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Can you shed light on Black Dogs of Bougainville

Now this is an assignment for you amateur sleuths.

Ken Wright has a dilemma. He’s writing an article on the ‘Black Dogs’ of Bougainville in World War 2 – who I take it were renegade Japanese civilians.

But Ken’s having trouble finding information and is seeking assistance. Having done a cursory bit of internet research, I understand the problem.

Ken says he read a line or two in various books about the Coastwatchers that mention a Japanese civilian called Tashira who established and controlled a kind of vigilante group on Bougainville that was supposed to have raped and murdered locals who were friendly and who aided the Coastwatchers.

“I suspect the real name should have been Tashiro,” Ken says, “as Tashira is not a Japanese family name.

“The only one that fits the description is Tashiro Tsunsuke, who was tried as a war criminal by an Australian military court in Rabaul in 1947. He got ten years for assaulting a native, which was commuted to five years because of numerous good character references.

“There is no court reference to his involvement with the Black Dogs but it seems very strange he got ten years for a crime, if he did indeed commit it, when other Japanese did worse and got only a few months jail.”

If you’re able to assist Ken with his research, you can email him here.  And let me know too. I’m getting interested.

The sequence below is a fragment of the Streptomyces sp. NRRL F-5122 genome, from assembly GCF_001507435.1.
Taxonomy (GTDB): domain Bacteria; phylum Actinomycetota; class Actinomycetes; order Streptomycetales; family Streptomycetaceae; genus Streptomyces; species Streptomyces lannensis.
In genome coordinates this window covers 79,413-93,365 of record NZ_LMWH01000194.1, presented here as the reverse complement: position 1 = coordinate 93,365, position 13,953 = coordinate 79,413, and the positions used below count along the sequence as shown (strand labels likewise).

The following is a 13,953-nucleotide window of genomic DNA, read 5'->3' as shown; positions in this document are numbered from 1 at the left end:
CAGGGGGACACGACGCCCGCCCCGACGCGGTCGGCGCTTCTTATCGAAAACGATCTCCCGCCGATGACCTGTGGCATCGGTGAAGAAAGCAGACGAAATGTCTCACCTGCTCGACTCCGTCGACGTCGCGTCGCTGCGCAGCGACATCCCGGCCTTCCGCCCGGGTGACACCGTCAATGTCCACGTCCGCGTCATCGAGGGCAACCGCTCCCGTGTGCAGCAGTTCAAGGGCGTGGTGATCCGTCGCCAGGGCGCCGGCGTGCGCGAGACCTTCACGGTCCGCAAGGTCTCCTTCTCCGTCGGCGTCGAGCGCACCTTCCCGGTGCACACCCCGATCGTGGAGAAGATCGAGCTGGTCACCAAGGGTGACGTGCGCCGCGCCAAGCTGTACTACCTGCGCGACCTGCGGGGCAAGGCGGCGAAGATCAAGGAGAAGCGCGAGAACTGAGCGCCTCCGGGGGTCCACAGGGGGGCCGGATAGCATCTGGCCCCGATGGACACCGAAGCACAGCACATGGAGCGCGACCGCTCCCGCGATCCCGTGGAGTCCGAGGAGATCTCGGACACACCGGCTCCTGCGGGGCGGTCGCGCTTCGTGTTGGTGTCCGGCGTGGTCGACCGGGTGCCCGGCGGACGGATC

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Des Martin (ex Sgt.AIF and post war a Kiap in PNG)

I have been in touch with Ken Wright re the so called "Black Dogs". During the Japanese occupation in PNG the Kempei Tai a sort of Gestapo type Military police had responsibility for counter intelligence. Their naval counterparts, just as brutal and murderous were known as Tokkei-Tai. Both organisations recruited local natives who became known as "Kenpei" (corruption of Kempei)to seek out anti Japanese activity and suborn others to betray Coastwatchers and those small units working behind the lines using mainly ex pre-war Kiaps and native police running guerrilla type operations. If identified by the latter they generally got an on the spot execution ("pour encourager les autres)
The Japanese named Tashiro (sic)was probably a civilian working for the military in support of the Kempei-Tai or Tokkei-Tai. He is reputed to have been more sympathetic to the local people but obviously had no option other than to support his military masters. He was tried as a war criminal after the war.

Ken Wright

Your web page must be very popular as Don Hook's was the second response I received on this matter. This is great work. I'll email Don tomorrow. Thank you so much.

Don Hook

My good friend Alexander ‘Sandy’ McNab from 1 Independent Company spent 18 months on Bougainville and remembers Tashiro, although, fortunately, he never met him.

Sandy says Tashiro was a pre-war recruiter of labour on Bougainville who knew the people and the mountains very well. Apparently Tashiro left Bougainville just before the Japanese entered the war. He returned in 1943 (probably from Rabaul) and caused the coastwatchers a great deal of trouble,

Until Tashiro's return the Japanese troops rarely ventured into the mountains. Sandy says Tashiro turned villagers against the Australians, especially in the Kieta area. "He was a threat to us and we worried about him but as far as I know he never got close to us."

Sandy is - I'm almost certain - the last of the Independent Company section from Bougainville who is still alive. He is now 90.

He was editor of the 1 Independent Company's history, We were the First, published in 1998 by Australian Military History Publications. The book includes a very detailed account of the section's time on Bougainville.

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